Amanda Mae Meyncke on Wednesday, Aug. 29th
This week film journalist and filmmaker Amanda Mae Meyncke takes a look at the uphill battle women directors face in Hollywood through the lens of the American Film Institute’s Directing Workshop for Women and her own personal experience. In the second of three parts, Meyncke takes a closer look at the history of the DWW. [Read the first part of this series here.]
When the AFI Directing Workshop for Women (DWW) was founded in 1974, it was the only program of its kind, founded with the intention of supporting women directors and helping them move towards directing major feature films, correcting the imbalance of power that existed in Hollywood. Well, it’s thirty eight years later, and where are we now?
Men continue to dominate the field of filmmaking, while women and other traditionally marginalized groups such as homosexuals and people of color find themselves on the outside looking in. (more…)
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Amanda Mae Meyncke on Tuesday, Aug. 28th
This week film journalist and filmmaker Amanda Mae Meyncke takes a look at the uphill battle women directors face in Hollywood through the lens of the American Film Institute’s Directing Workshop for Women and her own personal experience. First up: the DWW through the eyes of one of its current participants.
Women directors make up less than 10% of all working directors in Hollywood, and the AFI Directing Workshop for Women has been doing its steady best to change that number. Since the program’s inception in Los Angeles in 1974, there’s been plenty of famous faces in the ranks, and a high percentage of the alumna have moved on to directing features, television shows and creating their own singular works.
Lauren Ludwig is the prime example of a women director who doesn’t take no for an answer, and makes things happen without waiting for the perfect moment. One of the eight women chosen to undertake the AFI Directing Workshop for Women this year, she’s an accomplished playwright, radio and theatre director as well as a writing coach who has won numerous awards for her theatrical work. Her short film Burns Brightly, created during the workshop, finished production this summer. We recently caught up with Ludwig to catch a glimpse of what the program was like on the inside.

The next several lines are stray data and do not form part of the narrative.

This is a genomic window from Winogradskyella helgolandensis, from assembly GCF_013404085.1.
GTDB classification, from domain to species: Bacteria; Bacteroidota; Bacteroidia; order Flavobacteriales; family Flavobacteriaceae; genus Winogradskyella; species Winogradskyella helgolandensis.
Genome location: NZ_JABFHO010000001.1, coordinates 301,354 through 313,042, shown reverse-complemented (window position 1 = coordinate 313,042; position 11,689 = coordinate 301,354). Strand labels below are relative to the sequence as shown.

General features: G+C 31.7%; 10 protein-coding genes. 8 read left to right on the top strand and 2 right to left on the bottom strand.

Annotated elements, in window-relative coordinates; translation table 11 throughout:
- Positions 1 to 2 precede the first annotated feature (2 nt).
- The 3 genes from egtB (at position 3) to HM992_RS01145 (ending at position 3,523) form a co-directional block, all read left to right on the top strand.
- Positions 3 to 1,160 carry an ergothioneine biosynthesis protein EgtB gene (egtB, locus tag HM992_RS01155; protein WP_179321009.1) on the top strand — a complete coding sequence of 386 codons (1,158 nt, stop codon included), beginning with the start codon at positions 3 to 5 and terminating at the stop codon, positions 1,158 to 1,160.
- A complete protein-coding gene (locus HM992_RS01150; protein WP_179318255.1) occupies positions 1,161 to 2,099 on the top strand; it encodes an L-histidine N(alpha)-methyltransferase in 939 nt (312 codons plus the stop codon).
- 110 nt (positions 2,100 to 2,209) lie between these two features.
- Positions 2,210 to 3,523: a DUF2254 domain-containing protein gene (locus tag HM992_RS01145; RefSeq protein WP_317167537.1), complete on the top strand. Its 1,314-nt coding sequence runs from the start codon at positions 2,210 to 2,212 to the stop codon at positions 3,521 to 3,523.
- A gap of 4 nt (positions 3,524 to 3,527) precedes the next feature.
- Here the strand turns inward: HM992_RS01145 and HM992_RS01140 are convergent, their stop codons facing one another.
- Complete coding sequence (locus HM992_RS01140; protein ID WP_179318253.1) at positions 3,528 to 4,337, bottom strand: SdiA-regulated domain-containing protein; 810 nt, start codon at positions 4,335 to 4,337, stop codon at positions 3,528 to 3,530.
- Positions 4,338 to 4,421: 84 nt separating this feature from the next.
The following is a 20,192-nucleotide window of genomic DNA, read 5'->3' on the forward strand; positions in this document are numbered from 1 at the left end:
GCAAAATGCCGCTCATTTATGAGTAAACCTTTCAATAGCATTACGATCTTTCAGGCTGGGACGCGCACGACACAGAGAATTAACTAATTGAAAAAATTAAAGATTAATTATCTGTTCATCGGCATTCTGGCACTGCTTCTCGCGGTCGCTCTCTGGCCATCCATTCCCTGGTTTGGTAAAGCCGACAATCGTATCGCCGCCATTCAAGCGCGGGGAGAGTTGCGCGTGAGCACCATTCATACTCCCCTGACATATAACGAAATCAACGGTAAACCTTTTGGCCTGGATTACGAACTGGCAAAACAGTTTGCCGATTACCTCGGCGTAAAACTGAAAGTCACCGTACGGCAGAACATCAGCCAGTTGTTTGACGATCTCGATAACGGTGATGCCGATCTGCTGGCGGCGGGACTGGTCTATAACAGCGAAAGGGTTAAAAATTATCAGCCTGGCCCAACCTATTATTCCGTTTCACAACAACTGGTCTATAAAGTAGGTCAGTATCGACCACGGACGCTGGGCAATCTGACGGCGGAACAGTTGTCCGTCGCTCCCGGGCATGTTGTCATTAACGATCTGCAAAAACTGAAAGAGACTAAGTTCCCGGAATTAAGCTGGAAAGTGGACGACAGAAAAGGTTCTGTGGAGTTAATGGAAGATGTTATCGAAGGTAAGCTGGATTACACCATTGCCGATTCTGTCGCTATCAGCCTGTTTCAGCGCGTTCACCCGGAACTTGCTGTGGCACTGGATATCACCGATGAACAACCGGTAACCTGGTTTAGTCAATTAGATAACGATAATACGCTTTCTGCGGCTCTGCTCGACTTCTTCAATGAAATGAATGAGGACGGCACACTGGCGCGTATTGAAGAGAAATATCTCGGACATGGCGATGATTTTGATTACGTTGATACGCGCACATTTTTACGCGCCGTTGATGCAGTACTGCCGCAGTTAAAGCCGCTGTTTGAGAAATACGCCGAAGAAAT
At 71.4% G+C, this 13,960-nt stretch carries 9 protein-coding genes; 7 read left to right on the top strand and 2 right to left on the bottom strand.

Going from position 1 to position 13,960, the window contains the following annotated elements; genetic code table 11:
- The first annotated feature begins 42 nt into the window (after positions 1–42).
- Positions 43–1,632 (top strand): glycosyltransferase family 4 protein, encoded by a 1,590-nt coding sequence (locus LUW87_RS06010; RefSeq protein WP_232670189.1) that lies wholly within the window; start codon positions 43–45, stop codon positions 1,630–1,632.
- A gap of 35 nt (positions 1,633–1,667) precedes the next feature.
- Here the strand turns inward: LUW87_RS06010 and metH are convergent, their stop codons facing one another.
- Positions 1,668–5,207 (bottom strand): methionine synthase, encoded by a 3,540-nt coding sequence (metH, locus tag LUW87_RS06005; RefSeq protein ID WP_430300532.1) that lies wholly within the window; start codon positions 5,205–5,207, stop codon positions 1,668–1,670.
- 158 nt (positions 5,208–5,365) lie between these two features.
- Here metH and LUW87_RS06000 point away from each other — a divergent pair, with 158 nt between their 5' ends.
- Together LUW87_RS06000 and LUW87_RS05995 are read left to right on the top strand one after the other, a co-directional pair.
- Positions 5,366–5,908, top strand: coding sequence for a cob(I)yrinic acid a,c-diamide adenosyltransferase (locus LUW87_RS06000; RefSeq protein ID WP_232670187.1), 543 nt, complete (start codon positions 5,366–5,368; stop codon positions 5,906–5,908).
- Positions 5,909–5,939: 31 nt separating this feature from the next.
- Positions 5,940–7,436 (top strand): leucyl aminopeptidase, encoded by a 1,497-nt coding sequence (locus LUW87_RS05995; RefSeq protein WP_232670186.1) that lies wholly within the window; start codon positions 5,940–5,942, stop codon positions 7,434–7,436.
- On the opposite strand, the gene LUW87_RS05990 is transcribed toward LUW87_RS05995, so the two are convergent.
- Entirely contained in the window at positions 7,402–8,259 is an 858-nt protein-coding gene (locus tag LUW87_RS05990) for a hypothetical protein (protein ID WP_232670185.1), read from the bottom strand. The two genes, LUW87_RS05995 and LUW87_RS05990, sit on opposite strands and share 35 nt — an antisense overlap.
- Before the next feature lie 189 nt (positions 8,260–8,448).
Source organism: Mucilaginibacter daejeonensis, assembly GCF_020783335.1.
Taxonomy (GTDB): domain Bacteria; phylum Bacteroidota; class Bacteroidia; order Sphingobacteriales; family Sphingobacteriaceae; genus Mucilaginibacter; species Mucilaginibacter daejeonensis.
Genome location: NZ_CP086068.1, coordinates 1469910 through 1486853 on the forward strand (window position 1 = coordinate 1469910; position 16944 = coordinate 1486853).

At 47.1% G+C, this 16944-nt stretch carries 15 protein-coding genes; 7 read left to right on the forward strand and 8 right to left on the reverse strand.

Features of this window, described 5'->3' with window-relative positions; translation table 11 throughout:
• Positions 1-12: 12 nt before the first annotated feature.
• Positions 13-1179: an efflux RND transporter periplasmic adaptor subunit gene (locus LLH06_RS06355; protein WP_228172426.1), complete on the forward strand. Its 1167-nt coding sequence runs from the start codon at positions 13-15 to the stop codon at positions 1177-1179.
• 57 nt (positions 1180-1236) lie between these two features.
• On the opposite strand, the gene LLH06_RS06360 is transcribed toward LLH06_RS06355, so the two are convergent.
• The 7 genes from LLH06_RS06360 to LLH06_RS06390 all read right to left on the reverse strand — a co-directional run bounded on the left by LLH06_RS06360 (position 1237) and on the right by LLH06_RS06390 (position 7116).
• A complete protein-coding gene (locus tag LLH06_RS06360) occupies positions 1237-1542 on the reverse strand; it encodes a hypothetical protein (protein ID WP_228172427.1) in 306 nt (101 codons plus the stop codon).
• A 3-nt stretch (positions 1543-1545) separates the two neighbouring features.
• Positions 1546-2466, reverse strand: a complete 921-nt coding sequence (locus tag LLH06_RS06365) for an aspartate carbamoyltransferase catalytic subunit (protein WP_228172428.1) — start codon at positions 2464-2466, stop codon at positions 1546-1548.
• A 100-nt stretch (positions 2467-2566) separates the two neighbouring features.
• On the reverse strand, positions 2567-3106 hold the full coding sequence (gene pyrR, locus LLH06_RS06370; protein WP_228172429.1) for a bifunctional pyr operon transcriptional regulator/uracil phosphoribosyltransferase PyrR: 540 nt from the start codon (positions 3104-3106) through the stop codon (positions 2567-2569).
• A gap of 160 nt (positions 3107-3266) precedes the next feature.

The question of why there are so few female directors working in Hollywood is a complicated one, and Ludwig believes that the problem begins for many female directors in film school when more forceful, and often male, voices are rewarded with attention, while women may be afraid of speaking up, or discouraged. She acknowledges that the problem is a systemic one and that there is no clear-cut solution to getting women into positions of authority within the industry.
“Women need to be told they are storytellers and encouraged to tell those stories,” said Ludwig.
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by The Champ
10 days ago I decided to write a “screenplay” based on my vision of what a Tyler Perry produced remake of “Love Jones” would look like. Titled “A Sneak-Peek Into “Tyler Perry’s Love Jones”, it gave the first 10 minutes of “Love Jones” the complete Tyler Perry treatment (i.e.: the first scene was set in an Atlanta strip club/hair salon instead of a Chicago poetry spot, the idea of Christianity was beat into the audience’s head, etc).
Now, people familiar with VSB know I’ll occasionally throw out a completely satirical article from time to time — “10 dating and relationship tips from drake” and “the transcript (from every piece ever televised about “successful, but single” black women)” the most notable examples — and most immediately realized this was a joke. I don’t know exactly what gave it away, but if I had to guess, it would have been the very first paragraph of the “screenplay.”
Setting: “The Mortuary” — a popular hair salon/male strip club in Atlanta, Georgia.
As Walter Hawkins’ version of “Goin’ Up Yonder” plays in the backdrop, the camera pans over the highly engaged and eclectic crowd. Peach Snapple, an blaxican male stripper who vaguely resembles a much happier Scottie Pippen, dances on stage while the women sitting in the salon chairs — many of whom still have curlers in their hair — sway to the rhythmic claps of Peach Snapple’s muscular man booty.
But, not everyone came to this same realization, and within several hours, a “Tyler Perry is remaking Love Jones!!!!!!!!!!! No!!!!!!!!!!!!!!!” meme began to spread.¹
It started on Twitter.
Then a few message boards picked it up.
Rihanna, Chris Brown, Tyler Perry, Love Jones Remake?!?
Tyler Perry to remake…
After the message boards came the blogs.
Rumor Mill: Tyler Perry to Remake Iconic Black Romance Movie ‘Love Jones’
TYLER PERRY OPTION TO REMAKE BLACK CLASSIC, LOVE JONES?!
After the blogs came the videos.
Tyler Perry and the Remake of Love Jones
Some well-intentioned and unfortunate soul even started a freakin’ petition!
Stop Tyler Perry’s remake of Love Jones
By the end of last week, places where people actually get paid to vet and investigate the source and validity of rumors even began to report on it.
The Truth About Tyler Perry Doing ‘Love Jones’ Remake
Read what happened next…and The Champ’s thoughts about his role in the panic…at VerySmartBrothas.
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